Median game sales on Steam are down dramatically, SteamSpy says


A recent SteamSpy comparison of Steam game sales in April 2015 and 2016 is a classic case of good news and bad news, depending on where you sit on the charts. Sales of games at the top of the heap are doing as well as ever, but everything else is in decline.  

SteamSpy boss Sergey Galyonkin said on his Patreon page that he was spurred to investigate the situation further when he realized that the number of owners of an average game on Steam had dropped from 32,000 in April 2015 to just 21,000 in April 2016. What he found is that while quite a lot of new games have been released on Steam over the past year, the distribution of sales has remained unaffected.  

“As you'd probably expect, we saw a lot of new games released since the last year, and they've skewed the numbers toward lower sales. But the distribution of sales (second graph) remains pretty much the same with some minor increase in lower sales and minor decrease in the middle,” he wrote. “Or, in layman terms: we've got a lot of new bad-selling games on Steam, but it didn't affect the top games, which still sell pretty well.”  

Galyonkin also revealed some less-than-inspirational data (and note that this is SteamSpy's data, not direct from Valve) from the same period on Twitter. The number of games on Steam increased from 2,675 in April 2015 to 3,677 in April 2016, yet the number of copies sold dropped from 36.5 million to 26.4 million, while total revenues were down from $551 million to $366 million—despite an overall decrease in the average purchase price. The pattern held true for indie games as well: The number of the games in the category increased from 1,352 to 2,099, while copies sold dropped from 14.9 million to 13.0 million.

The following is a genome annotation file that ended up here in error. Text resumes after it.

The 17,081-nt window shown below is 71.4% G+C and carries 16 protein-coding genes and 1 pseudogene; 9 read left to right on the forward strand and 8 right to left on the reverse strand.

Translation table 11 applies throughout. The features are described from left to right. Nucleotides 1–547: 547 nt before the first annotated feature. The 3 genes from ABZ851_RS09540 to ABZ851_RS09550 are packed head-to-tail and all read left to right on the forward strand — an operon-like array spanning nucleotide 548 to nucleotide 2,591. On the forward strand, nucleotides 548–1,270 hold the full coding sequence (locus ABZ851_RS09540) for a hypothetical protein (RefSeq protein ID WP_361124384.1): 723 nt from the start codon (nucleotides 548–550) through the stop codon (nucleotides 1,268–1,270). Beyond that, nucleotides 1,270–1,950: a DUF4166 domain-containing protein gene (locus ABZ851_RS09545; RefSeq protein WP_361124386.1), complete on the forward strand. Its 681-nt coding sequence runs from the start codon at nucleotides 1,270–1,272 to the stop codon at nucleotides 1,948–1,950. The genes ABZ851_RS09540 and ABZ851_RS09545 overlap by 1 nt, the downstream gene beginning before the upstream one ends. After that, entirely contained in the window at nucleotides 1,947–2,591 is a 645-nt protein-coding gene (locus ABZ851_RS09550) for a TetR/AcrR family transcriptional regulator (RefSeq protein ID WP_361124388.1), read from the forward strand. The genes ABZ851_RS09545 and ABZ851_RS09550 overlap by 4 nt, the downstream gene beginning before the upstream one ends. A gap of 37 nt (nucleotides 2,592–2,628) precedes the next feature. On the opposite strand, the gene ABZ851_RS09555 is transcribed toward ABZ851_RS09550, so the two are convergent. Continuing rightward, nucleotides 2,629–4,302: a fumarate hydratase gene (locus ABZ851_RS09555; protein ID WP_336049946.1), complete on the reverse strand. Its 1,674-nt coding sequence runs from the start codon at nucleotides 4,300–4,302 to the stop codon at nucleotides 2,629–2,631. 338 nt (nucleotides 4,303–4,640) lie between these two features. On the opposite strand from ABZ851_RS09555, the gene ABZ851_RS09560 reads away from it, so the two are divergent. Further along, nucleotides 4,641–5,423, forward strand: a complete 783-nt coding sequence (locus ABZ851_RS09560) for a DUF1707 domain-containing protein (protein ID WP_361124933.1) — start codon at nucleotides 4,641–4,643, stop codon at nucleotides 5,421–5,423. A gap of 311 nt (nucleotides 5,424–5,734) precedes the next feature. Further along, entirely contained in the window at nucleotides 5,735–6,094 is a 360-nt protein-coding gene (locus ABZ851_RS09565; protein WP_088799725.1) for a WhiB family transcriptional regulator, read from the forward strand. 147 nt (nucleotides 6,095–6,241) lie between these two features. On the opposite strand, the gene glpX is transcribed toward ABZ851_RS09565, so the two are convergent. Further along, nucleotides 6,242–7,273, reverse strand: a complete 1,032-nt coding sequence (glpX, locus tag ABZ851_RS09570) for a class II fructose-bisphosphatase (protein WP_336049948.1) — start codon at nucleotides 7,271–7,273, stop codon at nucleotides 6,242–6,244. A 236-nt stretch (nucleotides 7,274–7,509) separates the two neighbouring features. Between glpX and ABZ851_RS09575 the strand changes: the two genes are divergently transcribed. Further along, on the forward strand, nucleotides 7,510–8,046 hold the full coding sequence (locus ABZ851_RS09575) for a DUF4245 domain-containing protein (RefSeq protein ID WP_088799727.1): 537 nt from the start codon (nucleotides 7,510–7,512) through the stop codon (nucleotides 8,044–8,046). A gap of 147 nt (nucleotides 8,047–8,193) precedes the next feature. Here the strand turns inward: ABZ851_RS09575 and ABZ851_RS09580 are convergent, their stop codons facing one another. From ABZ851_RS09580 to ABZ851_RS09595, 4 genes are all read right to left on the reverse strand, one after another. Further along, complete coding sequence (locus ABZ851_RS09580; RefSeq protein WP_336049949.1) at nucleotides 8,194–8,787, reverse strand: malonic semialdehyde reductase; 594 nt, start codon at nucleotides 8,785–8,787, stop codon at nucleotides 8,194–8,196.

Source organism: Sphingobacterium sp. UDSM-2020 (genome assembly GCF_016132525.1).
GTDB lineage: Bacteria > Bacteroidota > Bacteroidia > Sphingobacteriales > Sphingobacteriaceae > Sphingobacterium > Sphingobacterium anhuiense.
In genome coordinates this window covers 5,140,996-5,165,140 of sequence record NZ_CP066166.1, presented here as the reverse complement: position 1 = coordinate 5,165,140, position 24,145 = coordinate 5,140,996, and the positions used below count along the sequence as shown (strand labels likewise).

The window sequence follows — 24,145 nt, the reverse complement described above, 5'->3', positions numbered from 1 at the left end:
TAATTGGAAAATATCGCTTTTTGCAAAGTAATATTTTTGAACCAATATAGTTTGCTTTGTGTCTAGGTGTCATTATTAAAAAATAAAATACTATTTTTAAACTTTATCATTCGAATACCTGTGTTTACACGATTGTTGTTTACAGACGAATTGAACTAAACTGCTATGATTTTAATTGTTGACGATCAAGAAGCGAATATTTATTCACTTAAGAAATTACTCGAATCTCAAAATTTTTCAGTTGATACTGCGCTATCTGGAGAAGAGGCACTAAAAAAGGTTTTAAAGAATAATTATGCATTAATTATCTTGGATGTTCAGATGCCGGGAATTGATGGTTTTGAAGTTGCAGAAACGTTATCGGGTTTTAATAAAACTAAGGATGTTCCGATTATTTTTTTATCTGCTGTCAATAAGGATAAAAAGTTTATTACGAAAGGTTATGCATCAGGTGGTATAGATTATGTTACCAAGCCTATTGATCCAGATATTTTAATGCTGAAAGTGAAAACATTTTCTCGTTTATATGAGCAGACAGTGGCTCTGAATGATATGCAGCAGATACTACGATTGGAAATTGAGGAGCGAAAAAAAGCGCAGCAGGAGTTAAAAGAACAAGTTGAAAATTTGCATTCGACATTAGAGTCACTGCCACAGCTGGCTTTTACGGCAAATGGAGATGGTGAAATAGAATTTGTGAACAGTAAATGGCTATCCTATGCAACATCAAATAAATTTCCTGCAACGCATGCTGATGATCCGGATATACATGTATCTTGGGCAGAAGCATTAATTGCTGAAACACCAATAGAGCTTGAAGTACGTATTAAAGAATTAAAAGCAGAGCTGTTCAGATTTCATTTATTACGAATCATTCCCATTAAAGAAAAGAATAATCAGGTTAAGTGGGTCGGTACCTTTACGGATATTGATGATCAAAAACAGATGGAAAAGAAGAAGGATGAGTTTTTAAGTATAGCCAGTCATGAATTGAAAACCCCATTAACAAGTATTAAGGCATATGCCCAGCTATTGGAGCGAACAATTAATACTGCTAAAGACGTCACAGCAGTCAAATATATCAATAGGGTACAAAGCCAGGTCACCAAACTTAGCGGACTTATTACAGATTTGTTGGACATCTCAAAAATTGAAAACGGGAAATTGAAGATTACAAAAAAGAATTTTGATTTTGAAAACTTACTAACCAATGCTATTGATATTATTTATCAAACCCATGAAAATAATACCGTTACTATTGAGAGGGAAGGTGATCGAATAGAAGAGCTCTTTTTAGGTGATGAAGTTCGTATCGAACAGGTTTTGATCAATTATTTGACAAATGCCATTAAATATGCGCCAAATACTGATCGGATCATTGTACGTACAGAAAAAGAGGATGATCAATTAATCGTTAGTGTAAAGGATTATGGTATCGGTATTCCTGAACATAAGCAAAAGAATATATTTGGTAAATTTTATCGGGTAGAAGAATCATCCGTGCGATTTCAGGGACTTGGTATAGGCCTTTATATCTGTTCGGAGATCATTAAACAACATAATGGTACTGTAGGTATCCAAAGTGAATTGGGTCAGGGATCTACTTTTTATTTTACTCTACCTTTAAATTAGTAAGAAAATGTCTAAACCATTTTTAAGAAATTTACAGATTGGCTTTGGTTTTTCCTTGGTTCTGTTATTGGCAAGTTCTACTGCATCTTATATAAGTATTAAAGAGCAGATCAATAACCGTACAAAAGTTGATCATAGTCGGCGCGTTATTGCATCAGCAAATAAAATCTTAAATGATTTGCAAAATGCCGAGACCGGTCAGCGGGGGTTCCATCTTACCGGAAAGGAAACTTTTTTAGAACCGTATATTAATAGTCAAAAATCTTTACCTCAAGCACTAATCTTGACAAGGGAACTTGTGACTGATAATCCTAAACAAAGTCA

Despite that, he said that the numbers aren't actually a sign of “market saturation or indiepocalypse.”    

“Median indie games sales in April 2015 were 5,400 copies and they dropped to 2,800 in April 2016. But on the other hand the sales for #10 indie game in April 2015 were 104,000 copies and 102,000 in April 2016,” he tweeted. “So the tail become longer as more games get released on Steam, but if your game is one of the top indie titles, you're safe.”       

Andy Chalk

Andy has been gaming on PCs from the very beginning, starting as a youngster with text adventures and primitive action games on a cassette-based TRS80. From there he graduated to the glory days of Sierra Online adventures and Microprose sims, ran a local BBS, learned how to build PCs, and developed a longstanding love of RPGs, immersive sims, and shooters. He began writing videogame news in 2007 for The Escapist and somehow managed to avoid getting fired until 2014, when he joined the storied ranks of PC Gamer. He covers all aspects of the industry, from new game announcements and patch notes to legal disputes, Twitch beefs, esports, and Henry Cavill. Lots of Henry Cavill.